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Last week, my neighbor Ryan asked me to watch his 6-month-old daughter while he ran a quick errand. As the mother of two
teenagers, I was thrilled to have a baby to coo over and gladly took the little Morgan in my arms. Before Ryan rushed off, he pulled a pacifier from his pocket
and brandished it in the air. "If she starts getting fussy, just insert the
plug," he joked. "But she's usually pretty mellow."
I accepted the paci and set it on the counter. Mellow or
not, Morgan had just been dropped off with a near stranger in an unfamiliar
house. She was going to cry—that much I knew. I also knew that I was unsure
about that pacifier.
I had never used one with my own children, choosing instead
to listen to them cry, which is very different from letting them cry it out
alone. I would listen by paying attention and keeping them safe as they squirmed
and wailed and pummeled the air with their fists. Instead of inserting a plug,
trying to distract them with food or attempting to fix their feelings, I would
gently reassure my young children that they were fine and encourage them to shout it
Crying, I believe, should be heard and not hushed. It's an
expression of emotion that helps a person heal. Yet we act like it's a thing to be feared, and then conquered.
My son Phin, especially, could go for hours in my arms,
wiggling and red-faced with tears pouring out. I might have had paci temptation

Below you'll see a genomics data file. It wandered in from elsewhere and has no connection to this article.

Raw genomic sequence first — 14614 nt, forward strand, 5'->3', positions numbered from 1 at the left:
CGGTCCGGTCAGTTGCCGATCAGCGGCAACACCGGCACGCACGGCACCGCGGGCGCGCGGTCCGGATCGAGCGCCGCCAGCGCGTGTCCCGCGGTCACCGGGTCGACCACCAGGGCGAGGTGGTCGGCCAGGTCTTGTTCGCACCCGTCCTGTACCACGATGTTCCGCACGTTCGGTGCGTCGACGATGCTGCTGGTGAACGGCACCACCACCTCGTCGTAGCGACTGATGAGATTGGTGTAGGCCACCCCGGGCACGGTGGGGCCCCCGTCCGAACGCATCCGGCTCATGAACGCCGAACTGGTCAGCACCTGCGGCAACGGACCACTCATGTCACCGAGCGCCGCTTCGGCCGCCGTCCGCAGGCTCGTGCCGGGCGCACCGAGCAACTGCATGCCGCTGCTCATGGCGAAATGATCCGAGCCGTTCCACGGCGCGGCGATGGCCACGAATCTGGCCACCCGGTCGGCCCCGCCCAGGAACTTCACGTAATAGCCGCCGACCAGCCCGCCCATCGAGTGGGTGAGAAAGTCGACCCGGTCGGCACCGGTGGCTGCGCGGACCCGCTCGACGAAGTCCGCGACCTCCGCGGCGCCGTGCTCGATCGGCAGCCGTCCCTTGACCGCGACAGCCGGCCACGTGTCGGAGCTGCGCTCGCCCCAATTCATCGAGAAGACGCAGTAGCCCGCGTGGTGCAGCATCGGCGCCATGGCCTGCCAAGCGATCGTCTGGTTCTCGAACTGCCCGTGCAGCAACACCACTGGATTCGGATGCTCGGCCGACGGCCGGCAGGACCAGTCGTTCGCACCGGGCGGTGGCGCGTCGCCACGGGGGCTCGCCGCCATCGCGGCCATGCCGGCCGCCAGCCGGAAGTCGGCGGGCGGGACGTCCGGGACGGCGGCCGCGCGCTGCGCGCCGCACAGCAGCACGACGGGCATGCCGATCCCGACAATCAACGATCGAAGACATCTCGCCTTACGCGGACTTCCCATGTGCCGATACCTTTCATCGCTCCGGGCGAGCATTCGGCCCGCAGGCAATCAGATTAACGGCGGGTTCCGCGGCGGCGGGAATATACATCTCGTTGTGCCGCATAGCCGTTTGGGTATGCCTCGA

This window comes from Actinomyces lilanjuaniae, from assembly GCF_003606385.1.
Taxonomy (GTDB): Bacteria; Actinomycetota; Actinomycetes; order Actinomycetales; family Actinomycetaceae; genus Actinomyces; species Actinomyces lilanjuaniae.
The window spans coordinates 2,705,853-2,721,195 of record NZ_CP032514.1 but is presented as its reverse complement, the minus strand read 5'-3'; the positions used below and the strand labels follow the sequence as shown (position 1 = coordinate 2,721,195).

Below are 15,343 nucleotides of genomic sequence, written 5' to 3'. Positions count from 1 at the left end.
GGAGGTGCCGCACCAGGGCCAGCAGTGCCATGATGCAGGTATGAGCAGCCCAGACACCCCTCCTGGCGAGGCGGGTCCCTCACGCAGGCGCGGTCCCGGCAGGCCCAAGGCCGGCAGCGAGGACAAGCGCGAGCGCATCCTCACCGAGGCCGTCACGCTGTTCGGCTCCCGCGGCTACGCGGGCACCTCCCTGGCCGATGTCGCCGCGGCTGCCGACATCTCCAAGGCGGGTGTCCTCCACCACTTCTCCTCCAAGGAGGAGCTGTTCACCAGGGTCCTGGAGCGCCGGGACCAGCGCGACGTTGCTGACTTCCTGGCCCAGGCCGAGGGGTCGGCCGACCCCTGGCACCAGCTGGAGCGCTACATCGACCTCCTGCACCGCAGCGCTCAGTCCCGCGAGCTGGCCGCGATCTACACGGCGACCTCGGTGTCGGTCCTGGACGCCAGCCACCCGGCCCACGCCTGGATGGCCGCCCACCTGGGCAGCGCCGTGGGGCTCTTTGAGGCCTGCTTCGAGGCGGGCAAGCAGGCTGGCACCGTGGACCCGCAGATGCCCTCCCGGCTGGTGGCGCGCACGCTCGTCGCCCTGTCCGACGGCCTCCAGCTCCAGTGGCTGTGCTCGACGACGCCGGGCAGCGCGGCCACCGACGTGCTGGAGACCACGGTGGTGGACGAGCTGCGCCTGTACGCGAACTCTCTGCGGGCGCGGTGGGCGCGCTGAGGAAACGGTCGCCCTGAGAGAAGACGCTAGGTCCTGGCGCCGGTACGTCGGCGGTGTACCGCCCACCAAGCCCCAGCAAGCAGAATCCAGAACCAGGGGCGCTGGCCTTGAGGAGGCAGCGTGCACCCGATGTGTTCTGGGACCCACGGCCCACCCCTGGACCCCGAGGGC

at times, but we never actually brought one into the house. Instead my husband
and I would let him do his thing, often taking turns as listeners. When Phin
was done with his "session" as we called it (avoiding the negative implication
of "tantrum"), he would stop, look at us with a smile and then be ready to
get on with his day. He knew exactly what he needed and it wasn't someone
Something amazing happens when you listen to a child's deepest feelings without becoming reactive.
My friend with two pre-schoolers said now they give newborns
pacifiers at the hospital. They're called soothies, and I'm sure they've helped
plenty of mothers get some much-needed sleep. But I wonder if they are habit-forming for both babies and their parents.
A child's loud emotions can be terrifying for parents. Tears
can freak us out. In fact we tend to be pretty good at covering up our own
feelings instead of, well, feeling them. Coffee when exhausted. Wine when
stressed. Chocolate to cheer us up anytime. Imagine if we actually had a relaxed person listen to us scream and shout instead? We might go for hours, the way a baby or
young child can. We'd almost surely eat less sugar.
As I expected, Morgan started to fuss minutes after her
father left. I bounced her around and showed her the overhead fan. We sang a
bit. We danced to Meghan Trainor. And then she started to really wail. That's
when I reached for her pacifier. Ryan was only going to be gone a short while,
I justified, and I had pretty limited attention that day. So, "Here you go,
Morgan," I said, "try this."
But Morgan wasn't having it. She spit out the binky and
pumped up the volume. I smiled at her. "Smart girl," I cooed. Then I sat on the
couch, held her in my arms and listened to her scream. I promised that her dad
would be home soon, but she was welcome to miss him as loudly as she wanted to.
"Tell me all about it," I said.
While I did that, I remembered that something amazing
happens when you listen to a child's deepest feelings without becoming
reactive. You see the child loudly working through something until she actually
begins to feel better. You see that nothing terrible happens when a baby cries. Tears are healing. Tears are release. And overtime, you see the child
understanding that you are really there for her, unafraid
of her worst hurts and eager to help her heal. It's an experience unlike any
other, and it will build a connection of trust that lasts long beyond the early